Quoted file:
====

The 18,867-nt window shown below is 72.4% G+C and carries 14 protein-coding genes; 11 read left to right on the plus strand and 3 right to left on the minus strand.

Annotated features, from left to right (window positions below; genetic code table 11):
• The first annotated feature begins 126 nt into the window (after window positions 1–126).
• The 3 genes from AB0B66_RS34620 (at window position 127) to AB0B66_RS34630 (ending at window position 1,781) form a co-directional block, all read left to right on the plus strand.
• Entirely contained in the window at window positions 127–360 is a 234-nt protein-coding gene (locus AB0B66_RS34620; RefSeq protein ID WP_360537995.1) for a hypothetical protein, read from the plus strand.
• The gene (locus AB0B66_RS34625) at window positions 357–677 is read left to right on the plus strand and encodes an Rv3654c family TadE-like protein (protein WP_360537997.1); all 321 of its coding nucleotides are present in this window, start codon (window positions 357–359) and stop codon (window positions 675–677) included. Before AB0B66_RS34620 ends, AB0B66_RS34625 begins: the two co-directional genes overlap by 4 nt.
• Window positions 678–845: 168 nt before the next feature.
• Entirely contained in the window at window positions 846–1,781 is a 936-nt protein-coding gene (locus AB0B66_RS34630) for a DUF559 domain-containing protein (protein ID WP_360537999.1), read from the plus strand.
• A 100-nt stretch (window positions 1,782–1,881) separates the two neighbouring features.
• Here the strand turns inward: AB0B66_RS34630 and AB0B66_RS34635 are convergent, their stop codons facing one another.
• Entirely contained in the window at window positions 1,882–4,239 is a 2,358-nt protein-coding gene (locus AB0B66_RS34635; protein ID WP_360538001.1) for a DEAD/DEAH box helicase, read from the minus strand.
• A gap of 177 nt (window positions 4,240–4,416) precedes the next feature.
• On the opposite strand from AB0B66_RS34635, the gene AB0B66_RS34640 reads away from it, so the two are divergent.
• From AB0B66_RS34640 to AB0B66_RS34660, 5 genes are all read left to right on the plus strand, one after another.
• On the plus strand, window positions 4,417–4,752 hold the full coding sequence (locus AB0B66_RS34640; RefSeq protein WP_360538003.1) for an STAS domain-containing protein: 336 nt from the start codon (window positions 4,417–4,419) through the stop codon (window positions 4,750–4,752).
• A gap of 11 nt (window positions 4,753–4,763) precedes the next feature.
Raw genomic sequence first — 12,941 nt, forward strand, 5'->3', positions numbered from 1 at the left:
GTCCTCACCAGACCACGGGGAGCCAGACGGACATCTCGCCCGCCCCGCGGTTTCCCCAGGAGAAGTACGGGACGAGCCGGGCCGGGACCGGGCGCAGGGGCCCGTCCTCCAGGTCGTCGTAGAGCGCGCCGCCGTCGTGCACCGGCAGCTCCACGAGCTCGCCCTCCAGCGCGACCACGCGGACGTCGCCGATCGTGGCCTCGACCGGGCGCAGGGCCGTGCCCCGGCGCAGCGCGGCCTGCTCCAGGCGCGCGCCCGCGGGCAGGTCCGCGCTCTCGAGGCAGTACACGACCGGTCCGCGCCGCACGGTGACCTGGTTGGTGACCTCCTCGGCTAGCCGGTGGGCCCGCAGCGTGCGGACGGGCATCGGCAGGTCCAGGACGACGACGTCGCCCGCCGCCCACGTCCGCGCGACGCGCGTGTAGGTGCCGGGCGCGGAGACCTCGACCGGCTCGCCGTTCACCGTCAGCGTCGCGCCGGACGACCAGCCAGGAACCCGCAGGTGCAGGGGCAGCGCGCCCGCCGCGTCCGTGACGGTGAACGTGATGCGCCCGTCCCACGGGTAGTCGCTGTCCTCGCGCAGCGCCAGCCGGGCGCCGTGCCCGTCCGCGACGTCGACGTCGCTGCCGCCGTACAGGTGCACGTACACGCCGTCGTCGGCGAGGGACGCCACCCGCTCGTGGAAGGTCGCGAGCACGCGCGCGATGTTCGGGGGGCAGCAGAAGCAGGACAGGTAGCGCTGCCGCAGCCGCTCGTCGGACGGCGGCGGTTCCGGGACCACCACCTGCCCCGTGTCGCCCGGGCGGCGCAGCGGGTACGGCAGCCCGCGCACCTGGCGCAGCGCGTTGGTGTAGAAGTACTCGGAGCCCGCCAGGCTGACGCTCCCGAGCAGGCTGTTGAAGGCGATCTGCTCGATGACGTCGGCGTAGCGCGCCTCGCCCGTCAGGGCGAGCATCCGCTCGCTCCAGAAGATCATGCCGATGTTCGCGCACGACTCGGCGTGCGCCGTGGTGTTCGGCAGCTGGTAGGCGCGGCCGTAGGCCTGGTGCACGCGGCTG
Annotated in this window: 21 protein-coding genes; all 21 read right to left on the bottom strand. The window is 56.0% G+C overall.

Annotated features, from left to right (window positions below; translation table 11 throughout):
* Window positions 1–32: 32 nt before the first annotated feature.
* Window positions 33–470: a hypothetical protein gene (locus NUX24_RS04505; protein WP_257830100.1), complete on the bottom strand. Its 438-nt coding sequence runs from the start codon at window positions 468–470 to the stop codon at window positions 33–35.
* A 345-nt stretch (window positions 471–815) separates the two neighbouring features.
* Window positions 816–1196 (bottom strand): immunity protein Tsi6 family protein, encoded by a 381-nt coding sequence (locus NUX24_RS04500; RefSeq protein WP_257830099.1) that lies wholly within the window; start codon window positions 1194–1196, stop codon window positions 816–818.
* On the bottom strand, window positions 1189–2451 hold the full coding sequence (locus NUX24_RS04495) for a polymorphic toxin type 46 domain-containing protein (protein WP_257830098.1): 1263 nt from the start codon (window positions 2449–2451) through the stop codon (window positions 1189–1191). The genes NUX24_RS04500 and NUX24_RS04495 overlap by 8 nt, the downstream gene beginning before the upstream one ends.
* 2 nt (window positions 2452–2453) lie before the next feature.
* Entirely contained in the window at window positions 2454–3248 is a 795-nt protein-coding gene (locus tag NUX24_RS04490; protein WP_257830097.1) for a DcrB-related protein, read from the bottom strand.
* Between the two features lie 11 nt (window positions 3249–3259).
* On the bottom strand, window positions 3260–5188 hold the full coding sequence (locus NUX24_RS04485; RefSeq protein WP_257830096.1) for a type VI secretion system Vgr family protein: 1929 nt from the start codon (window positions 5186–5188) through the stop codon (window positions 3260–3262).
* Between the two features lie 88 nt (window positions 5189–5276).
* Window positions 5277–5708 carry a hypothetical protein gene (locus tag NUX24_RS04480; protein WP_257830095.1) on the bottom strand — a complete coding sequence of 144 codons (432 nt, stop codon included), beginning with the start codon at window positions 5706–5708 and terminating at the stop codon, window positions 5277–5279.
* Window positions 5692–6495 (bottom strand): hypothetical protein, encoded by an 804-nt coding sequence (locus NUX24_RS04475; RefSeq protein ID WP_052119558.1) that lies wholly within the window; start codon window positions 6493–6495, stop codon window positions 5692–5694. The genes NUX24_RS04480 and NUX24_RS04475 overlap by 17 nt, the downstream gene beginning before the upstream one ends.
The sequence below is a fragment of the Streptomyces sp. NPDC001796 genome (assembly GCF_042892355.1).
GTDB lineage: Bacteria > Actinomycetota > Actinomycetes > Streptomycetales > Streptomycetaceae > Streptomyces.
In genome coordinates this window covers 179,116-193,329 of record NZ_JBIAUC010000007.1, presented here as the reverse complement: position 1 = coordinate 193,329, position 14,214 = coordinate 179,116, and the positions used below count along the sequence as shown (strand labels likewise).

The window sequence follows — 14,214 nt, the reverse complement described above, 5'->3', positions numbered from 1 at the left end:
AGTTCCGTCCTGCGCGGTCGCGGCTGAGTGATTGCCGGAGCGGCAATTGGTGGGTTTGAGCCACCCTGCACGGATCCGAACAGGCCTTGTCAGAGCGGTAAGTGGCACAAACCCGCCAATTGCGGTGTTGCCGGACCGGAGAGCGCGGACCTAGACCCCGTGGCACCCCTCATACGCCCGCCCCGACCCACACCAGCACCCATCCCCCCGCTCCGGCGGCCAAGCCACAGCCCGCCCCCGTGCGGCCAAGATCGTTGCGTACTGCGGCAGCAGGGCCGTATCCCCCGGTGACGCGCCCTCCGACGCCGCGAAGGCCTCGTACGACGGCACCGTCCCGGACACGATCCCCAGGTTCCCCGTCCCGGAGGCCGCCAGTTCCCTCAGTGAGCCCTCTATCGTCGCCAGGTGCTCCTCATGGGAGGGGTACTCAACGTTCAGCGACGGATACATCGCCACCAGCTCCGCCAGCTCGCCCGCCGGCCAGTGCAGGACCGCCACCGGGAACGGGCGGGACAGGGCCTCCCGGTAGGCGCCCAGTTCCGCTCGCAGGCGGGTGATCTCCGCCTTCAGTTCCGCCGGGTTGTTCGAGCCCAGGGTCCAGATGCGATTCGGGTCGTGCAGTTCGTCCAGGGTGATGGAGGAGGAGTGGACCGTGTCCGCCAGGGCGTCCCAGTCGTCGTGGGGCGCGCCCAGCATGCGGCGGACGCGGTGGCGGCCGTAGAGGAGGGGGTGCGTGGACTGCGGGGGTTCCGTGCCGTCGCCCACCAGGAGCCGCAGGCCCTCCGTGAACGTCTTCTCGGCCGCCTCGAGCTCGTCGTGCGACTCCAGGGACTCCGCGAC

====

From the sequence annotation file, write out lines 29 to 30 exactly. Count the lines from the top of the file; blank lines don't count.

* On the bottom strand, window positions 3260–5188 hold the full coding sequence (locus NUX24_RS04485; RefSeq protein WP_257830096.1) for a type VI secretion system Vgr family protein: 1929 nt from the start codon (window positions 5186–5188) through the stop codon (window positions 3260–3262).
* Between the two features lie 88 nt (window positions 5189–5276).